6. OneNote: Most new computers come with the OneNote software and it is a great tool for organizing your notes online and retrieving them easily months later. I personally like to print out and write handwritten notes (I’m old-fashioned) but I used OneNote in the beginning and really liked it. Plus, if your laptop were to suddenly stop working, OneNote backs up all your information so you can retrieve it from the application on another computer.

Before going out and buying all of these books and purchasing subscriptions to the online question banks, do a little research this summer and decide which ones are the best fit for you. One of the things to keep in mind is that not only do you want to find good study resources to do well in your coursework, but also those that will best prepare you for your upcoming board exams. Doing well in your courses will set the ground work for being prepared for your Step 1 board exam. The best combination of resources is one general review book, one pathology book, and one question bank.

When you get closer to preparing for your board exam, you will be using the notes from your general review and pathology books, in conjunction with more intensive question banks such as UWorld. It is best not to overwhelm yourself with resources in the beginning, and it is OK to experiment with techniques and resources that work best for you. Of course I have not listed all the possible resources, as there are far too many. However, the ones listed here will provide a solid start to your academic success.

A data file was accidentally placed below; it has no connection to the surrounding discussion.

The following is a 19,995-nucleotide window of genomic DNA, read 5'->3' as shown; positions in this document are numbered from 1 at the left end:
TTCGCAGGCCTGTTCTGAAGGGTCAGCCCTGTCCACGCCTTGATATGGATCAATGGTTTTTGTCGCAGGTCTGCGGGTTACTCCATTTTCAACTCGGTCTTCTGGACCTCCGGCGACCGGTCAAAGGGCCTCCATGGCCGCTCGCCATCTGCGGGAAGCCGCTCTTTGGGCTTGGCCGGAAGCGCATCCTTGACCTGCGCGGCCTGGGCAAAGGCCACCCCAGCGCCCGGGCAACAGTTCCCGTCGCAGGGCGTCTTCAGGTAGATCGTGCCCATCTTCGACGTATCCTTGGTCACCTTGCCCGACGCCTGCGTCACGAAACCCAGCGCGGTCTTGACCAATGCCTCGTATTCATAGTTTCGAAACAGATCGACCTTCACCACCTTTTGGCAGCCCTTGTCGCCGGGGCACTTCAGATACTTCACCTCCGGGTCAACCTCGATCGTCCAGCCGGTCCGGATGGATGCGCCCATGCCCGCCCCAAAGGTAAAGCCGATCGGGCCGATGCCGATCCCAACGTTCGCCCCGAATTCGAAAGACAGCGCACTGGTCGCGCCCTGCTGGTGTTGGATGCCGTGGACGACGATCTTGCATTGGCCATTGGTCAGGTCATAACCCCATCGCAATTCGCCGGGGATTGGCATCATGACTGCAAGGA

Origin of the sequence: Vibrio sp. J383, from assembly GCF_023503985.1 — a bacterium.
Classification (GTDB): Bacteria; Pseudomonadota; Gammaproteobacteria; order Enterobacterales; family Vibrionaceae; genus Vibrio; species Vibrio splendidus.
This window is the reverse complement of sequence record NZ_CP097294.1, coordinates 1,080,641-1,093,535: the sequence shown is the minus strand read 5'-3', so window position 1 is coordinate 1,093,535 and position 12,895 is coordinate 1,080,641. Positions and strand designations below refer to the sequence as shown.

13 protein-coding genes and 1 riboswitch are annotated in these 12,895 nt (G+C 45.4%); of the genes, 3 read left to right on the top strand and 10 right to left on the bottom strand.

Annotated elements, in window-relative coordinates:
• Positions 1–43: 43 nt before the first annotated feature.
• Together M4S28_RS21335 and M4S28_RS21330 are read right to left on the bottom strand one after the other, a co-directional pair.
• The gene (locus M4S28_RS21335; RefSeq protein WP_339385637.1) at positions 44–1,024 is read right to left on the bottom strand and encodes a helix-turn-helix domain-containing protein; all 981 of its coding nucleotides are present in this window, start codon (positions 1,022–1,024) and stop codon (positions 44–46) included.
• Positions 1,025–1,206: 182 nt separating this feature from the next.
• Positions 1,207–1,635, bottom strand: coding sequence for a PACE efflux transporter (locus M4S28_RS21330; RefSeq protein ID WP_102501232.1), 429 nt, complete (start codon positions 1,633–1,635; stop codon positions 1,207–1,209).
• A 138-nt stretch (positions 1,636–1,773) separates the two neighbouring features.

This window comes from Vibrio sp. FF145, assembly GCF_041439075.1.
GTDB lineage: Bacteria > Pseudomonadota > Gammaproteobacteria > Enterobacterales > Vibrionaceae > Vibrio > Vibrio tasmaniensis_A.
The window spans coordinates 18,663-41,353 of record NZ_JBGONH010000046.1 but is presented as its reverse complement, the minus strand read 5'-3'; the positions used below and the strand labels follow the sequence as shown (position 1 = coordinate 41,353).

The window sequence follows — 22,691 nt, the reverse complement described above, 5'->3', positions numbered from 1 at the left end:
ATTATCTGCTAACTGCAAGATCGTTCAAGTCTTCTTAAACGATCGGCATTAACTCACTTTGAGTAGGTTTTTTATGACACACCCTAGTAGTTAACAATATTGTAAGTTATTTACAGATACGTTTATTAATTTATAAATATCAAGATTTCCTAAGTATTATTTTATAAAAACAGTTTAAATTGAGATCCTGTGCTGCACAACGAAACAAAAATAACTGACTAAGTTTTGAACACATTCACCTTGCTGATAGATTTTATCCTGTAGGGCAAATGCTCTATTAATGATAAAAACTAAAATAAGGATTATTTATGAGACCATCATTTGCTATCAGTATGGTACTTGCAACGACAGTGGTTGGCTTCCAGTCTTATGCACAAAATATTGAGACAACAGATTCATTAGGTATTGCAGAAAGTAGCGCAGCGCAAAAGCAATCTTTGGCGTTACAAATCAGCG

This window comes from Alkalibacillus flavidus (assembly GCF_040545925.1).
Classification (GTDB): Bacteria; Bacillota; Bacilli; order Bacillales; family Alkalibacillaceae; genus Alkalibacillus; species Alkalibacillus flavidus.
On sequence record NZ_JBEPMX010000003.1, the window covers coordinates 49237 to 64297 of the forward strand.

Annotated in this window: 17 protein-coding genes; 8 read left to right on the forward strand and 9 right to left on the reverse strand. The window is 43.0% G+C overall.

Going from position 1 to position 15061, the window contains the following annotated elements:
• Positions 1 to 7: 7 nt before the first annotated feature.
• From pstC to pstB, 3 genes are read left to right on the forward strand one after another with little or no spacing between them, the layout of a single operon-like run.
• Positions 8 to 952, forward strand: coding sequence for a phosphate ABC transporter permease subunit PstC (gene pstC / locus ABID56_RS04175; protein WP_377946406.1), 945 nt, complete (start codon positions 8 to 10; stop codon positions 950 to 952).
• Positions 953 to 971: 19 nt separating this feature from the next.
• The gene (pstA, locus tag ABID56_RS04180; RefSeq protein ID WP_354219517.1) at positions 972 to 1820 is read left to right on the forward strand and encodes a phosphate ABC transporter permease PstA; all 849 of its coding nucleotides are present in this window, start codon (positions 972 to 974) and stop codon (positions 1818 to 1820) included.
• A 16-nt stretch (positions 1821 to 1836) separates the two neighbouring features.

Featured image:
Contemplate by Walt Stoneburner

Manjit Bhandal

​Manjit Bhandal is a member of the Central Michigan University College of Medicine (CMU COM). She graduated with her bachelors degree from the University of California, Berkeley. Prior to entering medical school, she worked as a clinical research assistant at the Children's Hospital Oakland Research Institute, with the Berkeley Cardiovascular Medical Group, and at the Stanford Medical School. Her research interests include improving outcomes in cardiac transplantation as well as cardiac tumors. She is an avid reader, and loves food, animals, and traveling. ​